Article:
Updated 18 May 2015


Pellagra is a nutritional deficiency state, caused by a lack of niacin or tryptophan.


Description and cause

Pellagra is a nutritional deficiency state, caused by a lack of niacin (Vitamin B3, nicotinamide) or tryptophan (an amino acid). The most common cause is therefore a dietary deficiency.

Vitamins are substances that are essential in small quantities but cannot be made by humans: they therefore must be obtained from food sources. Good sources of niacin include yeast, meats, cereals, legumes and seeds.

Dietary tryptophan not needed for protein production can be converted into niacin. Some estimate that up to 50% of daily niacin comes from tryptophan conversion. If diet is deficient in Vitamin B3 and not enough conversion can occur from tryptophan, a deficiency will result.

Recommended daily requirements of niacin are:

  • Males: 20mg niacin or 1200mg tryptophan
  • Females: 15mg niacin or 900mg tryptophan

Other ossible causes

Carcinoid syndrome

In this condition, tryptophan is metabolized to 5-OH tryptophan and serotonin, instead of to niacin. This can lead to pellagra.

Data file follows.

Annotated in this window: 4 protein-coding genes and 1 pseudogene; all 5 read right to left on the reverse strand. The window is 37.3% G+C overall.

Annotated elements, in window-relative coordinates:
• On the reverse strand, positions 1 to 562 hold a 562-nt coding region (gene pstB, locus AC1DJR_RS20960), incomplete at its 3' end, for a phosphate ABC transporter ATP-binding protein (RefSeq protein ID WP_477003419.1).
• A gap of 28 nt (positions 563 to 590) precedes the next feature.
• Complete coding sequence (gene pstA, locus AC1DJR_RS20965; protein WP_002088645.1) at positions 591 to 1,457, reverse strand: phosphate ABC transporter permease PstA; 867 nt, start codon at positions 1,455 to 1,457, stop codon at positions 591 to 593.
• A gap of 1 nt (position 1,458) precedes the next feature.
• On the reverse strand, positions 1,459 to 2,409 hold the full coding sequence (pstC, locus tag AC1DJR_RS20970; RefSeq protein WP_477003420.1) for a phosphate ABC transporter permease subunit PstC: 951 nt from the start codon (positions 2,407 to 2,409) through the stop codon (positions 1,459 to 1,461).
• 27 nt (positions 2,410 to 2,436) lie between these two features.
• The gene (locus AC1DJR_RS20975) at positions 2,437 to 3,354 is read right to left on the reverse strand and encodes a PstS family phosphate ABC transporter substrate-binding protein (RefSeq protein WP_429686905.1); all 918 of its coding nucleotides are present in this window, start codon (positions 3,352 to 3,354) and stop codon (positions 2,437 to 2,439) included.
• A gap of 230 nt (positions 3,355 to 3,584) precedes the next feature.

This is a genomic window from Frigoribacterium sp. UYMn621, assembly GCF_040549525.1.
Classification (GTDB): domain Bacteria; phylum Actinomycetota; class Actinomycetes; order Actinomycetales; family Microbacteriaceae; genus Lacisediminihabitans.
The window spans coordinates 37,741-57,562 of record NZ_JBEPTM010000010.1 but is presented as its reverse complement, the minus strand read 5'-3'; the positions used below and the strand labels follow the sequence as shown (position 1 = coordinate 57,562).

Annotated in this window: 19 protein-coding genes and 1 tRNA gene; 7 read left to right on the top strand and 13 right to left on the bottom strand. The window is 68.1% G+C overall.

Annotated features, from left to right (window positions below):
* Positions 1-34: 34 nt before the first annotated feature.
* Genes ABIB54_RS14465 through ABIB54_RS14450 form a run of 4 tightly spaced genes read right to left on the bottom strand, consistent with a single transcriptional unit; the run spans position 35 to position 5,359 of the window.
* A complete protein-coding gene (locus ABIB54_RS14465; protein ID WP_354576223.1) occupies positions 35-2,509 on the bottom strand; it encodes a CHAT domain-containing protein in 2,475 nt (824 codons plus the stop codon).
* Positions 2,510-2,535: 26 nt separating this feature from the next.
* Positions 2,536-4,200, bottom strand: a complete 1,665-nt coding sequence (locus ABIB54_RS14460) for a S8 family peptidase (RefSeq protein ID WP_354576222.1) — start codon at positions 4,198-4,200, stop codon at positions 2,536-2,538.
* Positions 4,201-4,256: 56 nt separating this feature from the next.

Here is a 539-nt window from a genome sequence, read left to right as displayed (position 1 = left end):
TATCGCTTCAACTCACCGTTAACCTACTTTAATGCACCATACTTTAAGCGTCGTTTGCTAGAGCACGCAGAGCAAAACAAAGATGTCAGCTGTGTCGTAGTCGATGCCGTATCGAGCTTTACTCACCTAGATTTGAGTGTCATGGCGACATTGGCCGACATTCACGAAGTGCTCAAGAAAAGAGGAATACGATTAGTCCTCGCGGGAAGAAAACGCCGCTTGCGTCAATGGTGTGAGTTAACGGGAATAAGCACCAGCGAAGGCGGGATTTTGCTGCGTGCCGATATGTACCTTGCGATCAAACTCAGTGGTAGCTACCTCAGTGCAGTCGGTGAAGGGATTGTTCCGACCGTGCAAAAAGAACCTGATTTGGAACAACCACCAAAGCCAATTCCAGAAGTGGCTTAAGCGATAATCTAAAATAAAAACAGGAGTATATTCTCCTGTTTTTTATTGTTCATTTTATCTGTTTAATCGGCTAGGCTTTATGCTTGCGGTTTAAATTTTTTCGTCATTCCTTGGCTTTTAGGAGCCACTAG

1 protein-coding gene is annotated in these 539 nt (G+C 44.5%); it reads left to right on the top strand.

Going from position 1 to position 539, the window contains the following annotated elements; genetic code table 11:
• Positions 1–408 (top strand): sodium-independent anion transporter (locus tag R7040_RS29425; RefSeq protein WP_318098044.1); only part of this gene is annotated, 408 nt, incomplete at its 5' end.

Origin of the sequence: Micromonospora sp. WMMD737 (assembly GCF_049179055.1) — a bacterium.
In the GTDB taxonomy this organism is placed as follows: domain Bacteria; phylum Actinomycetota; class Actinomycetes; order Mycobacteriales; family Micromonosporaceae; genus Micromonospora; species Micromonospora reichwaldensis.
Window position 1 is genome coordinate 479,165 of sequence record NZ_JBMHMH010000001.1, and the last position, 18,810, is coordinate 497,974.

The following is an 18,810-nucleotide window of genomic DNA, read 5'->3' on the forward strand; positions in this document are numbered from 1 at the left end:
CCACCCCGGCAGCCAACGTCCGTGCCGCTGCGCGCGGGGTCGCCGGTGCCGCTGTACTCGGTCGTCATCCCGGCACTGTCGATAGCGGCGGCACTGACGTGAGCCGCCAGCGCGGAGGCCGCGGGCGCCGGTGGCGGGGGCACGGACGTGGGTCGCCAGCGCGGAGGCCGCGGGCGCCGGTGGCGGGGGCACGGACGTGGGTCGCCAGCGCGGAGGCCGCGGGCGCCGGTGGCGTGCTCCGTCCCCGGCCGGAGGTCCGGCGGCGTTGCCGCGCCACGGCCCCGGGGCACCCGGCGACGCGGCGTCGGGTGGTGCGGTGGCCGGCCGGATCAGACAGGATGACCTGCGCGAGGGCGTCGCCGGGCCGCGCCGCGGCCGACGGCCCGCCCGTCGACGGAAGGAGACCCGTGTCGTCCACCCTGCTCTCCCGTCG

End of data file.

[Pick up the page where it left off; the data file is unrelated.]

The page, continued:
Isoniazud therapy

When used for long periods, this anti-tuberculosis drug can cause a niacin deficiency. Patients on this drug are usually also prescribed niacin to prevent this.

Hartnup disease

This is a congenital disorder resulting in defective absorption of tryptophan, so that less of it is available for conversion to niacin.


The most characteristic finding is a rash, similar in appearance to sunburn, on the exposed parts of the skin. Other symptoms are

  • Glossitis - a smooth, reddened tongue
  • Painful mouth, leading to refusal of food
  • Diarrhoea and vomiting
  • Sensitivity to sunlight
  • Weakness
  • Headache
  • Mental confusion and irritability
  • Peripheral neuropathy
  • Insomnia
  • Dementia and encephalopathy in extreme cases
  • Seizures and coma


The diagnosis of pellagra is clinical - findings on examination together with details of the patient's diet are usually clear enough.


Treatment is with adequate doses of niacin, usually in the form of niacinamide, up to 500mg daily, depending on the severity of the illness and the response of the patients. A common side effect is facial flushing, which may be quite uncomfortable at first, but can be minimised by using slow-release forms of niacin.


Providing the missing vitamin reverses the symptoms and signs of pellagra, and ingesting the normal daily amounts will prevent recurrences.

Dr. AG Hall


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